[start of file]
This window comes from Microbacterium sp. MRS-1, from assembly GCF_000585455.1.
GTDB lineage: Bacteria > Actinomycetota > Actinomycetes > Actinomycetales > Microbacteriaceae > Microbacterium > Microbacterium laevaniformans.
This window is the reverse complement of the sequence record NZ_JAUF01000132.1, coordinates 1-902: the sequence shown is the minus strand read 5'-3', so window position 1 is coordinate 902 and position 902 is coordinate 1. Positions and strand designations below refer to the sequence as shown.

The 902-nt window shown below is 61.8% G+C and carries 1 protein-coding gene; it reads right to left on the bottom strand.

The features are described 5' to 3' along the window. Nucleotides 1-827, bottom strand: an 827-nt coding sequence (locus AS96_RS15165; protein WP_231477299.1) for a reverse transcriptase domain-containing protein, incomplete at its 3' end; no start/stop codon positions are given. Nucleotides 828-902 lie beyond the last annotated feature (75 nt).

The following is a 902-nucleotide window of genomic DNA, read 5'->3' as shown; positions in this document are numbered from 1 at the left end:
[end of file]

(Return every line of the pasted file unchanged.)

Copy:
This window comes from Microbacterium sp. MRS-1, from assembly GCF_000585455.1.
GTDB lineage: Bacteria > Actinomycetota > Actinomycetes > Actinomycetales > Microbacteriaceae > Microbacterium > Microbacterium laevaniformans.
This window is the reverse complement of the sequence record NZ_JAUF01000132.1, coordinates 1-902: the sequence shown is the minus strand read 5'-3', so window position 1 is coordinate 902 and position 902 is coordinate 1. Positions and strand designations below refer to the sequence as shown.

The 902-nt window shown below is 61.8% G+C and carries 1 protein-coding gene; it reads right to left on the bottom strand.

The features are described 5' to 3' along the window. Nucleotides 1-827, bottom strand: an 827-nt coding sequence (locus AS96_RS15165; protein WP_231477299.1) for a reverse transcriptase domain-containing protein, incomplete at its 3' end; no start/stop codon positions are given. Nucleotides 828-902 lie beyond the last annotated feature (75 nt).

The following is a 902-nucleotide window of genomic DNA, read 5'->3' as shown; positions in this document are numbered from 1 at the left end: